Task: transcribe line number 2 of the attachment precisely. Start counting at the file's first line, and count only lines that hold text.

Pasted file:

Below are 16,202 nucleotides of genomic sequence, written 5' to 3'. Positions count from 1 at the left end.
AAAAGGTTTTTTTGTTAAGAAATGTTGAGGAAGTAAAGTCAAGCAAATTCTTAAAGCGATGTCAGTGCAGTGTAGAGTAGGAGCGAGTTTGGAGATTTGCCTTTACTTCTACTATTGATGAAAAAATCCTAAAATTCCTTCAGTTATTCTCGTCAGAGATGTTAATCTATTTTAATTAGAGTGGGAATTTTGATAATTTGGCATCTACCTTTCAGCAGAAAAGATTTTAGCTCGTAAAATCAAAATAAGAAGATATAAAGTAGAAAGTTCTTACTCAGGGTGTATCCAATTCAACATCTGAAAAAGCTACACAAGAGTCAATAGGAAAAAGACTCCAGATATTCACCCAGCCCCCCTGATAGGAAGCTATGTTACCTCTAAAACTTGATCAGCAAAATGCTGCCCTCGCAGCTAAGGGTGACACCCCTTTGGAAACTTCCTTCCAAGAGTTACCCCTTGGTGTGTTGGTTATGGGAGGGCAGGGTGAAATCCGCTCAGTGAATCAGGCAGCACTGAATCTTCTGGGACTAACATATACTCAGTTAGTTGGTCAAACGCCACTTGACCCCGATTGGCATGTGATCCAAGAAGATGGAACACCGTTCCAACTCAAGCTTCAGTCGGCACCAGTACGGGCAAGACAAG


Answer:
AAAAGGTTTTTTTGTTAAGAAATGTTGAGGAAGTAAAGTCAAGCAAATTCTTAAAGCGATGTCAGTGCAGTGTAGAGTAGGAGCGAGTTTGGAGATTTGCCTTTACTTCTACTATTGATGAAAAAATCCTAAAATTCCTTCAGTTATTCTCGTCAGAGATGTTAATCTATTTTAATTAGAGTGGGAATTTTGATAATTTGGCATCTACCTTTCAGCAGAAAAGATTTTAGCTCGTAAAATCAAAATAAGAAGATATAAAGTAGAAAGTTCTTACTCAGGGTGTATCCAATTCAACATCTGAAAAAGCTACACAAGAGTCAATAGGAAAAAGACTCCAGATATTCACCCAGCCCCCCTGATAGGAAGCTATGTTACCTCTAAAACTTGATCAGCAAAATGCTGCCCTCGCAGCTAAGGGTGACACCCCTTTGGAAACTTCCTTCCAAGAGTTACCCCTTGGTGTGTTGGTTATGGGAGGGCAGGGTGAAATCCGCTCAGTGAATCAGGCAGCACTGAATCTTCTGGGACTAACATATACTCAGTTAGTTGGTCAAACGCCACTTGACCCCGATTGGCATGTGATCCAAGAAGATGGAACACCGTTCCAACTCAAGCTTCAGTCGGCACCAGTACGGGCAAGACAAG